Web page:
Thursday, April 25, 2024

Softer demand for most NZ export commodities

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Returns are barely covering costs in many cases, ANZ says.
Susan Kilsby believes there will be a weaker demand in China for dairy commodities, particularly whole milk powder.
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Global demand for most of New Zealand’s export commodities has softened recently as China’s economic recovery has not happened as quickly as expected, ANZ agricultural economist Susan Kilsby says.

“Farmgate returns for most industries are at or above a five-year average, but cost increases mean, in many cases, returns are barely covering costs.

“The rapid rise in interest rates is a major cost that is taking a toll on heavily indebted businesses,” Kilsby said in the June edition of the bi-monthly Agri-Focus newsletter, titled Winter Chill.

In the ASB Commodities Weekly, economist Nat Keall said the data out of China for May was largely disappointing, including an economic deceleration from the April figures.

“Our view is that any growth in demand for key NZ primary exports from China won’t be sufficient to offset weaker demand from elsewhere.”

In both NZ dollar and US dollar terms, the ASB commodity price indices are now at their lowest since late in 2021, down 13% and 17% respectively.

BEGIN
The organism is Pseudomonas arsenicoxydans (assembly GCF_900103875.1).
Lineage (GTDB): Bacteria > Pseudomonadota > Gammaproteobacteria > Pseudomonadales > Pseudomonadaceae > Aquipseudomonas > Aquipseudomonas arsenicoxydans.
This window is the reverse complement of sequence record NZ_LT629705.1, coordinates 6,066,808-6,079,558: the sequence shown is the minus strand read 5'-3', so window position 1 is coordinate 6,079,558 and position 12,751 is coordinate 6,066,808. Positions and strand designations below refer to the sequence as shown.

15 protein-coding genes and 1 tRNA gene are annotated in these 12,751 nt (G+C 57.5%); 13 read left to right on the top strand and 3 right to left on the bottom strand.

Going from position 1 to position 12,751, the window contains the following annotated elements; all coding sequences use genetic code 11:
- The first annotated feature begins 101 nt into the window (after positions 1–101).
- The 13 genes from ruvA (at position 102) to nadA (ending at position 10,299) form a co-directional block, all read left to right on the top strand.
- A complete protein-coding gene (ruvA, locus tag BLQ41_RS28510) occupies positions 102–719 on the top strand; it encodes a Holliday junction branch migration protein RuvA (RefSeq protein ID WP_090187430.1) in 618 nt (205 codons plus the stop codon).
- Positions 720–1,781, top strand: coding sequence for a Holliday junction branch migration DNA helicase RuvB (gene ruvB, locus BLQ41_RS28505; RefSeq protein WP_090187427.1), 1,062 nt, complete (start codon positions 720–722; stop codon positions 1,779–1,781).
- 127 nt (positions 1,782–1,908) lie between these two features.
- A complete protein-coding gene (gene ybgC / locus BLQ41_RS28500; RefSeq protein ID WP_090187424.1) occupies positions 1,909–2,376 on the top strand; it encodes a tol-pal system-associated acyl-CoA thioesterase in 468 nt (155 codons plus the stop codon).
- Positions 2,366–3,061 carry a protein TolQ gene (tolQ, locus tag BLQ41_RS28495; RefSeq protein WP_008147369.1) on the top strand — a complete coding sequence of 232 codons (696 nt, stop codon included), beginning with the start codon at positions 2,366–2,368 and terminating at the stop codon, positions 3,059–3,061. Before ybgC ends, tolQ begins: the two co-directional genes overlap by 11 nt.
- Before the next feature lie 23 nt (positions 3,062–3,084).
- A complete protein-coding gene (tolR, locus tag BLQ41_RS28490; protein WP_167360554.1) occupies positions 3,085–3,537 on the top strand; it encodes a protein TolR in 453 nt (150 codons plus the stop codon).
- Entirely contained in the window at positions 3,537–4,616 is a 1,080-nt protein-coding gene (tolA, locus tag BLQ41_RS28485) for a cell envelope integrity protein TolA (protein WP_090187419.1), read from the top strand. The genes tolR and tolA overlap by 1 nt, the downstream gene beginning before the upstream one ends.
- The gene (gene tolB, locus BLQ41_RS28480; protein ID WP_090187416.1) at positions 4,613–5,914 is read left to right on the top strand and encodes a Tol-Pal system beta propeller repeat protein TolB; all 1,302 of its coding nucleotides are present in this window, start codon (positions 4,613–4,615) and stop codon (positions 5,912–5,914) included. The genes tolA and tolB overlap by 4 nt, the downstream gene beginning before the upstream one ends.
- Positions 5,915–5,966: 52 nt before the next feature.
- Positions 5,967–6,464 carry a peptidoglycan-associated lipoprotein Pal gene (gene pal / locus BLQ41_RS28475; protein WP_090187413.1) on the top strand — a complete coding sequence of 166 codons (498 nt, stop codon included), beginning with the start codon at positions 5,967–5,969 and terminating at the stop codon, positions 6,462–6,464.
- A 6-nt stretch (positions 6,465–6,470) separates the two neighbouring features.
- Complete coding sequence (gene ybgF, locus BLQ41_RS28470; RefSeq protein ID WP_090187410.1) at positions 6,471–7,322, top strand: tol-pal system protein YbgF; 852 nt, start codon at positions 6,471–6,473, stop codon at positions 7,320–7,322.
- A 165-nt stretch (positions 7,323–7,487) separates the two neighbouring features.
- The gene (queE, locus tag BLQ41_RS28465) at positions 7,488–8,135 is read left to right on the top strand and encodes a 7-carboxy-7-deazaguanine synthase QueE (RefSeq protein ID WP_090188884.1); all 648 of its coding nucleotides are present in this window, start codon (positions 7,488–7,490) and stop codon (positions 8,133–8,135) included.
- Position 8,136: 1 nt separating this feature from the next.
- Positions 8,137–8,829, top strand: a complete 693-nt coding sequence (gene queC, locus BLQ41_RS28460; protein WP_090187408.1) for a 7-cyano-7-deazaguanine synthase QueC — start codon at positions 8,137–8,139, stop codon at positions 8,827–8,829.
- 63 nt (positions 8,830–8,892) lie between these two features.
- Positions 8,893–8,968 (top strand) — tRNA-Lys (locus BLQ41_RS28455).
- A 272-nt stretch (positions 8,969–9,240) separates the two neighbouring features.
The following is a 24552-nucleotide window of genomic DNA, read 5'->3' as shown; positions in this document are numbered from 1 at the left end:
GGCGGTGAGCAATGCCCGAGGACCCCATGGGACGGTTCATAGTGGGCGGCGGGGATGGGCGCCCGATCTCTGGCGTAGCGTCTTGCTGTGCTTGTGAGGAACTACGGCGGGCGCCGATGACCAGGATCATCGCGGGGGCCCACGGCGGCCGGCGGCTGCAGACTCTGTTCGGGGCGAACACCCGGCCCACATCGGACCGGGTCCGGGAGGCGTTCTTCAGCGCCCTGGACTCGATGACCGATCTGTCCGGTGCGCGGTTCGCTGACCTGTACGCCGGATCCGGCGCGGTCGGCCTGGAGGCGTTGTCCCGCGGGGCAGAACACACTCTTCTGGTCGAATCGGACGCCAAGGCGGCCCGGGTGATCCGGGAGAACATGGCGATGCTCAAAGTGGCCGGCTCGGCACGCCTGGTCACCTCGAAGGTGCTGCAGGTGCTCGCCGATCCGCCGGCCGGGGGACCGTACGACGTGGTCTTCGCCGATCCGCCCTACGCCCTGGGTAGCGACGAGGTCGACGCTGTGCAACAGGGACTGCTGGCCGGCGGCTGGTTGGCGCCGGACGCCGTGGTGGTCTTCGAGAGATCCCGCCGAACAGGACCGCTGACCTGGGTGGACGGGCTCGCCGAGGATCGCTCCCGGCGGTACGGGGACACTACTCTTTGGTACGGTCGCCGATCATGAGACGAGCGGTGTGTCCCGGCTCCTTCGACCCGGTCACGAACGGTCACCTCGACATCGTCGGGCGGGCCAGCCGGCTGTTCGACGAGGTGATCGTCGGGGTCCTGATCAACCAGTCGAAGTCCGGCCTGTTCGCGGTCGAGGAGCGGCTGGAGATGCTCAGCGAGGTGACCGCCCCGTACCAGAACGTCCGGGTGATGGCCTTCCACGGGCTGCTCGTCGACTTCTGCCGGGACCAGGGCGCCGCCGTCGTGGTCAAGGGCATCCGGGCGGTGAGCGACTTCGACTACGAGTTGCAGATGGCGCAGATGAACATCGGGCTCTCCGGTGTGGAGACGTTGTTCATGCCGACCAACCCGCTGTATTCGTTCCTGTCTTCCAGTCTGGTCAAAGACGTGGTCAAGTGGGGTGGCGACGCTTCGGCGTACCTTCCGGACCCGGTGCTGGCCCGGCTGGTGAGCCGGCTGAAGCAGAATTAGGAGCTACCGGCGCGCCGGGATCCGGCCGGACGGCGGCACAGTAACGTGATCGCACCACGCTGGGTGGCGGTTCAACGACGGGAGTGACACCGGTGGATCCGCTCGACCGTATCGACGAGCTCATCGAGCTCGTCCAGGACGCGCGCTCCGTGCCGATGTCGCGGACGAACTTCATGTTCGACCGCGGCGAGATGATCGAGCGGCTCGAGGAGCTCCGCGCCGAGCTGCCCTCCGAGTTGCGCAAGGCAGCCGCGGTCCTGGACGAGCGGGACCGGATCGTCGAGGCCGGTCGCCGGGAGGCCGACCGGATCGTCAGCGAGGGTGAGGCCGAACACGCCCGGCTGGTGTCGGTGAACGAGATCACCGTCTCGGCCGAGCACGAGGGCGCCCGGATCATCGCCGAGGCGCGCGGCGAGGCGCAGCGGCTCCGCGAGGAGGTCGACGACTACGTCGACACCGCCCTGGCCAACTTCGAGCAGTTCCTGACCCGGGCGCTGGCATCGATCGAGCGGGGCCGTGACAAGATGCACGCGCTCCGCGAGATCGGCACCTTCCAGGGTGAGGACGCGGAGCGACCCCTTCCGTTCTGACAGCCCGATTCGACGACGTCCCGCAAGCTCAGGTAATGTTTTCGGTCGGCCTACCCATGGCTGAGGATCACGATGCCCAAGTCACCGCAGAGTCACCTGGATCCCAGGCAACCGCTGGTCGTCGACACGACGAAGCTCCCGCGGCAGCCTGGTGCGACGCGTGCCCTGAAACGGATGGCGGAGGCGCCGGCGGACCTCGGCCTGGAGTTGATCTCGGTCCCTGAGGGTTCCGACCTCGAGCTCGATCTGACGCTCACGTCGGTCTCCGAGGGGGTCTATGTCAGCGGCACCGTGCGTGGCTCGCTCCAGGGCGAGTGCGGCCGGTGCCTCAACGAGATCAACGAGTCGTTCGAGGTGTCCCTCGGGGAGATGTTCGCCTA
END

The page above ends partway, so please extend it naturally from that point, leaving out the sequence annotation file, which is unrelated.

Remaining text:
Higher interest rates have added about 60c/kg milksolids to dairy farmers’ debt servicing costs over the past 18 months and there may be a further 5c to 10c to come.

Those debt costs would have been 20c-25c higher if farmers had not paid down their debt over the past five years.

Total dairy farm debt has come down $5 billion from $41bn to $36bn, but that decline has now stopped, ASB said.

The actual average cost of debt servicing for dairy farmers is $1.35 to $1/40/kg of milksolids.

ANZ said that international prices for beef and lamb have deteriorated but that farmgate schedules are steady.

For beef, demand in the United States and China eased at the same time as supplies from Australia and NZ increased.

“Demand from China for NZ beef is steady but certainly not exceptional,” Kilsby said.

“Until Chinese consumers gain confidence in the economic outlook, we are unlikely to see a rise in demand for imported foods.”

A surge in demand for lamb products that followed China’s post-lockdown reopening was shortlived as importers found it hard to shift products.

“Consumption has not lifted as quickly as expected, because consumers remain financially constrained and don’t yet have the confidence to spend as much as they once did on relatively expensive products.”

Kilsby also sees weaker demand in China for dairy commodities, particularly whole milk powder.

“Global milk supplies are growing only mildly, but in the current environment any growth is putting downward pressure on prices.”

ANZ has a farmgate milk price forecast for the 2022-23 season of $8.20 and only slightly higher at $8.25 for the new season.

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